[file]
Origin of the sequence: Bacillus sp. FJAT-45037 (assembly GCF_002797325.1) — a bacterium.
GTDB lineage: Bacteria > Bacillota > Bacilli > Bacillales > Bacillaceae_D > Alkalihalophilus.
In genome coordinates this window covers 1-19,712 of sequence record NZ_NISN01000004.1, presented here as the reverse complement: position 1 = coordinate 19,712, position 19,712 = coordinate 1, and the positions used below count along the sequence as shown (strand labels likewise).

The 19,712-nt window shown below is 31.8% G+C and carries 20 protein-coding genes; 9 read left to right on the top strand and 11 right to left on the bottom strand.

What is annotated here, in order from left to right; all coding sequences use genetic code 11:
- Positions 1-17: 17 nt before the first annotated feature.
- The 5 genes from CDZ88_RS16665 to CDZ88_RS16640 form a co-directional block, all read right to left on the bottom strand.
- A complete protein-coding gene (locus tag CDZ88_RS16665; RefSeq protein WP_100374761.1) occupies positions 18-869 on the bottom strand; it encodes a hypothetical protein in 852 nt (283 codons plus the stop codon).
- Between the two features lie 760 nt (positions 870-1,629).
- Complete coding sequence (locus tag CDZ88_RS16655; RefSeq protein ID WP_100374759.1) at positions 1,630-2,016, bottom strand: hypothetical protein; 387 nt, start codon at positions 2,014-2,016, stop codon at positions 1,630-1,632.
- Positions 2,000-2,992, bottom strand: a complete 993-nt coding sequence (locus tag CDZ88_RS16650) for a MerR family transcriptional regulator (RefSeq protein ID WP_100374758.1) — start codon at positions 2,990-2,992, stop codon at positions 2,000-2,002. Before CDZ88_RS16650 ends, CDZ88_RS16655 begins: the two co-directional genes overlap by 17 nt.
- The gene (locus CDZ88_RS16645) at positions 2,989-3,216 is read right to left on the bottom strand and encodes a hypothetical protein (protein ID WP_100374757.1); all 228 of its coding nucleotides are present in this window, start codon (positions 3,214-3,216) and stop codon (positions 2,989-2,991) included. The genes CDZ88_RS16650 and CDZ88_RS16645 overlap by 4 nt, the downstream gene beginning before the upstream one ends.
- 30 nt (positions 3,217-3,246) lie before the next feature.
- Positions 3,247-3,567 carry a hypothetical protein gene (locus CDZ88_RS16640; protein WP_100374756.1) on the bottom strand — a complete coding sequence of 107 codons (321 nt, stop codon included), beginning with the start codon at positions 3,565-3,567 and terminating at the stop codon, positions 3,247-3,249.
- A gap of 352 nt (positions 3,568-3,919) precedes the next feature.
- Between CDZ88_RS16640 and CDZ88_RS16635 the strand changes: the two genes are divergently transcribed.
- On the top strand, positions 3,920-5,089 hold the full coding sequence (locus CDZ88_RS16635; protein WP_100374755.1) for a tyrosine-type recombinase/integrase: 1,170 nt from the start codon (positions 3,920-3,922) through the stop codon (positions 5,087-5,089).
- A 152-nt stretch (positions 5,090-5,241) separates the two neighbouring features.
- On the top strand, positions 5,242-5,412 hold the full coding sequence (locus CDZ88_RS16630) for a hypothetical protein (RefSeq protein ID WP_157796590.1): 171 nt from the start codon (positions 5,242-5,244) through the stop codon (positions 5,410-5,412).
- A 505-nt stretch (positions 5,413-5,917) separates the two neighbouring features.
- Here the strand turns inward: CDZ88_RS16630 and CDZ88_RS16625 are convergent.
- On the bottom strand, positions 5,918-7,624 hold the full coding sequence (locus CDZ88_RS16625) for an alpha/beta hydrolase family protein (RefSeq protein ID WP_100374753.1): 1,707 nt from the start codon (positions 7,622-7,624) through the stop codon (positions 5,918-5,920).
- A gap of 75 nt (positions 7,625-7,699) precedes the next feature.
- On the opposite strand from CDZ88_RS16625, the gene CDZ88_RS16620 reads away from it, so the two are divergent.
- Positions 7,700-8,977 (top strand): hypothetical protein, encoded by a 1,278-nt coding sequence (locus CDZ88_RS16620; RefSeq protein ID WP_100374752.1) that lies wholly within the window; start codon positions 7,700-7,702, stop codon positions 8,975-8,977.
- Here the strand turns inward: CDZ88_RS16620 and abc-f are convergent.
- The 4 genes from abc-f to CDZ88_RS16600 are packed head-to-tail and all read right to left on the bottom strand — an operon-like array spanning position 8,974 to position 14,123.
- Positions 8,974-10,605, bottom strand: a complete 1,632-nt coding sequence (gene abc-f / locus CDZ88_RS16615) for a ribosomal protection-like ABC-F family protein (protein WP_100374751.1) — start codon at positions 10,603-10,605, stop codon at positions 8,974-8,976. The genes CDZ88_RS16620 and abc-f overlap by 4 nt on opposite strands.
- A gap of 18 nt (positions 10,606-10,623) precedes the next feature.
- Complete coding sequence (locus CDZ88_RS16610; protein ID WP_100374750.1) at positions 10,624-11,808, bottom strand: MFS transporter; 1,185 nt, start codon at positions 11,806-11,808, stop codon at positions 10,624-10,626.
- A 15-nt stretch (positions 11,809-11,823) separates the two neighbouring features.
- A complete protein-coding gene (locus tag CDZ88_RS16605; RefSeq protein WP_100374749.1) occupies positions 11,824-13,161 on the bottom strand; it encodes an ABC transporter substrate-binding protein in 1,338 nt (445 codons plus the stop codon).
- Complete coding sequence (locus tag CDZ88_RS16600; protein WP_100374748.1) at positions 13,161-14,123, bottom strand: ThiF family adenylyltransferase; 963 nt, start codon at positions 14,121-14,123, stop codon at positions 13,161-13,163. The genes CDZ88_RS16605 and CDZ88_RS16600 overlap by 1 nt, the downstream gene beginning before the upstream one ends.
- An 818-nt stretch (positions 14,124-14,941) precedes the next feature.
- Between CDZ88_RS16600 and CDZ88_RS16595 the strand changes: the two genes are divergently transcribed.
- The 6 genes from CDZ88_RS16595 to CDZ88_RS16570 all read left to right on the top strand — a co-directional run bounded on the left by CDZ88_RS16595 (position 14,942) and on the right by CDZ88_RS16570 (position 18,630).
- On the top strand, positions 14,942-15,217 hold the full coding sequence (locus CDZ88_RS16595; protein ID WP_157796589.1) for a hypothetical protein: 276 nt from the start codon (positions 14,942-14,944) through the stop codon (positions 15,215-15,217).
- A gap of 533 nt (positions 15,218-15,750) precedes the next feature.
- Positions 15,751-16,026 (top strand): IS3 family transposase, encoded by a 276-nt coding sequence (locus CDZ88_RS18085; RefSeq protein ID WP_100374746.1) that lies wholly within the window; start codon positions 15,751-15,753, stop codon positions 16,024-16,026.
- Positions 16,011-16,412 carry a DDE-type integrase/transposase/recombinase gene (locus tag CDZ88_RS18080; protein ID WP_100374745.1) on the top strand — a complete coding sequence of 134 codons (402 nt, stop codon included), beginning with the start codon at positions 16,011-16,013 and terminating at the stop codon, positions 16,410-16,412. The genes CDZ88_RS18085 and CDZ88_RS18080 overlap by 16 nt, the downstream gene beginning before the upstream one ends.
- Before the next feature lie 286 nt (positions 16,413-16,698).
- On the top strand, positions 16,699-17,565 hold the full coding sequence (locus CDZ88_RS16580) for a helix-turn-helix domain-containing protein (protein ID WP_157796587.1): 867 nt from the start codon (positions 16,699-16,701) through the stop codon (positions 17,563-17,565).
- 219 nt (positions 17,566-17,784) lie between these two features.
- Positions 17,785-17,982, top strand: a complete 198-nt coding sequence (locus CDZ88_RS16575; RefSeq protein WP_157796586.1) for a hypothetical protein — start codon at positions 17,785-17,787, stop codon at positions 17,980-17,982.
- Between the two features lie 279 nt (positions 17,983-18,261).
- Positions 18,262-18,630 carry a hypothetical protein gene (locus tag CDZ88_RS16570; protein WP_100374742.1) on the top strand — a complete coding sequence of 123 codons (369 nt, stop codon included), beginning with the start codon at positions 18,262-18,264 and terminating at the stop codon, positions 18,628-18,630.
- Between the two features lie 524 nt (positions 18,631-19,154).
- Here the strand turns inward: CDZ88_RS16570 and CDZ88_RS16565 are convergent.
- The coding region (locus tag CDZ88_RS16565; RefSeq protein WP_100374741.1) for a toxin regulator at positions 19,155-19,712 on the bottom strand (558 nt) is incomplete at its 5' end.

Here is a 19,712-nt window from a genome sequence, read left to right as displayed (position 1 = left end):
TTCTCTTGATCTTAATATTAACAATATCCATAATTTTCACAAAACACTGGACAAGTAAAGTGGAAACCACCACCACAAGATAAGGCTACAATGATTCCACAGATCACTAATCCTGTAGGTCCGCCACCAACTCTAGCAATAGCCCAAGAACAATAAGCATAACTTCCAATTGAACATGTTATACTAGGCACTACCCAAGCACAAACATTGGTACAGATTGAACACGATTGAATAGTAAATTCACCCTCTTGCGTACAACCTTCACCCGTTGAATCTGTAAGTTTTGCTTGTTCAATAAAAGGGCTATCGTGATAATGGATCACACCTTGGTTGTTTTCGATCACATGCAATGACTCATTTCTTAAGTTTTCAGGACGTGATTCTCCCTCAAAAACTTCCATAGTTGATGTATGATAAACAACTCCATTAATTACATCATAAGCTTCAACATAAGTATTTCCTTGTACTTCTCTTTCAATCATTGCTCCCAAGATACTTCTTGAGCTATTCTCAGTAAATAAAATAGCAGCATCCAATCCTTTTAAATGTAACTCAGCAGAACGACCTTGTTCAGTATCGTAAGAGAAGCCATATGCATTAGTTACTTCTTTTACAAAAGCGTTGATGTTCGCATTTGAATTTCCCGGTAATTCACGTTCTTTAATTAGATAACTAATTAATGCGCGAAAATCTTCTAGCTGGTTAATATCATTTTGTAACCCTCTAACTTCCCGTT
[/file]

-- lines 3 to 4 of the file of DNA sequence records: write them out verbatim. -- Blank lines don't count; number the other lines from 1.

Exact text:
In genome coordinates this window covers 1-19,712 of sequence record NZ_NISN01000004.1, presented here as the reverse complement: position 1 = coordinate 19,712, position 19,712 = coordinate 1, and the positions used below count along the sequence as shown (strand labels likewise).

The 19,712-nt window shown below is 31.8% G+C and carries 20 protein-coding genes; 9 read left to right on the top strand and 11 right to left on the bottom strand.